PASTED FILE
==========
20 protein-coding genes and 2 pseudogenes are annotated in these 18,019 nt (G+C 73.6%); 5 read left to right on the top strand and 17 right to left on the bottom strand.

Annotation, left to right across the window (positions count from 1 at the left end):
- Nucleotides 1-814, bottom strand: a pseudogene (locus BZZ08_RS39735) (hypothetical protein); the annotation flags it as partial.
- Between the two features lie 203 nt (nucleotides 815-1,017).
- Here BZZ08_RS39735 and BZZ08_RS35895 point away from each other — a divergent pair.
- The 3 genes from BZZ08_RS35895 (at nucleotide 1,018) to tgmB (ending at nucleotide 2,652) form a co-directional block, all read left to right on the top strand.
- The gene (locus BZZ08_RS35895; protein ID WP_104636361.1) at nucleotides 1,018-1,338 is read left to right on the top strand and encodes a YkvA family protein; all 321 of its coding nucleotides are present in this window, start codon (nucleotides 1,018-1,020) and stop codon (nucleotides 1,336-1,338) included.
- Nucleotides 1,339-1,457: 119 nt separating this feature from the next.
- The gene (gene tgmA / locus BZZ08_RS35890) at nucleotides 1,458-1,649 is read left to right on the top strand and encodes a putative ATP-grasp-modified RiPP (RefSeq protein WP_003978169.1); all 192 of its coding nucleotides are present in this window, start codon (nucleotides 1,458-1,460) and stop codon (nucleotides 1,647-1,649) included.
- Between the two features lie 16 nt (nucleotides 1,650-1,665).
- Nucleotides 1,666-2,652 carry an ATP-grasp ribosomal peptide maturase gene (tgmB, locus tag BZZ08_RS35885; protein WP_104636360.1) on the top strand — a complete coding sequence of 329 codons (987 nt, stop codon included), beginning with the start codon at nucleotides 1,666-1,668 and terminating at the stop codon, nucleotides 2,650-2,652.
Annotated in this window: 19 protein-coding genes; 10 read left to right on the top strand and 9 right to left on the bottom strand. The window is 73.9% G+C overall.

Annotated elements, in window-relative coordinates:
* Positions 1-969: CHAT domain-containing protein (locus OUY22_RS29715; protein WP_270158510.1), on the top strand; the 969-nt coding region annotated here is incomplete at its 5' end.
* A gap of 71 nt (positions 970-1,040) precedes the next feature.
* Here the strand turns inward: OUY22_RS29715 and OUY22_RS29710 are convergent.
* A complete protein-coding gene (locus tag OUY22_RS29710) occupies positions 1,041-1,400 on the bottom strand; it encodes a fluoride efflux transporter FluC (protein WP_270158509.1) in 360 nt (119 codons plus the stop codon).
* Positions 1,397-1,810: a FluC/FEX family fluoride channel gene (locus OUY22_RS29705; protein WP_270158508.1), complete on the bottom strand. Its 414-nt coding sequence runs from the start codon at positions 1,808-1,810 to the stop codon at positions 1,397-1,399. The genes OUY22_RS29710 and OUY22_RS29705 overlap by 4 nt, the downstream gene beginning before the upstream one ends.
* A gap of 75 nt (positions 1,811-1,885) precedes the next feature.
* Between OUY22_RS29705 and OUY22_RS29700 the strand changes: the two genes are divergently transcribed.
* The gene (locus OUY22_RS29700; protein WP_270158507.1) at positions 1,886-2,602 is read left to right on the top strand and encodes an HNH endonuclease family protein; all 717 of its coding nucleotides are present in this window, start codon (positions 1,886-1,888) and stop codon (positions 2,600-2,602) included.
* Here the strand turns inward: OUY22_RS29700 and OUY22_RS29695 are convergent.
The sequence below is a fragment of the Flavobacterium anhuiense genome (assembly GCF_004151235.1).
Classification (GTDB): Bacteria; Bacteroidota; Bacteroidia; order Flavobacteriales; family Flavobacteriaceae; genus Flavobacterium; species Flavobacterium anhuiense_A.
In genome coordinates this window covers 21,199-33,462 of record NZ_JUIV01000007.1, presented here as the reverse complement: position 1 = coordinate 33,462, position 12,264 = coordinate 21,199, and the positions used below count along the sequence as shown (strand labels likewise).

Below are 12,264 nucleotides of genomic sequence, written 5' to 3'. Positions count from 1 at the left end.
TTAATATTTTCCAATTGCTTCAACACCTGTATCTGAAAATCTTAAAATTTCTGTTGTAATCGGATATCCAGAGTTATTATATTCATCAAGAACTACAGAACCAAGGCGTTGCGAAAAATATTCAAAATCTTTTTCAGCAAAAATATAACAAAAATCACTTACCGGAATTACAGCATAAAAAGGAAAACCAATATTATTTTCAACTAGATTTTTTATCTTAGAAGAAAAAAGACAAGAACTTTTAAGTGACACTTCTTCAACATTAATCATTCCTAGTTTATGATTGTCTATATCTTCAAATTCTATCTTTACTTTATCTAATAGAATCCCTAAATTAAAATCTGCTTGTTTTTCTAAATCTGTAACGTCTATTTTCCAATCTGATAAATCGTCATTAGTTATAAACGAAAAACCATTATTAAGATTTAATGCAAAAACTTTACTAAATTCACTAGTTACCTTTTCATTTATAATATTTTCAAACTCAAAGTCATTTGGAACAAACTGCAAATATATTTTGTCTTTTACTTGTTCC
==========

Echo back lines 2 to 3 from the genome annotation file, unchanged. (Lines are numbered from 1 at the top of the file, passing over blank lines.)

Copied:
Annotation, left to right across the window (positions count from 1 at the left end):
- Nucleotides 1-814, bottom strand: a pseudogene (locus BZZ08_RS39735) (hypothetical protein); the annotation flags it as partial.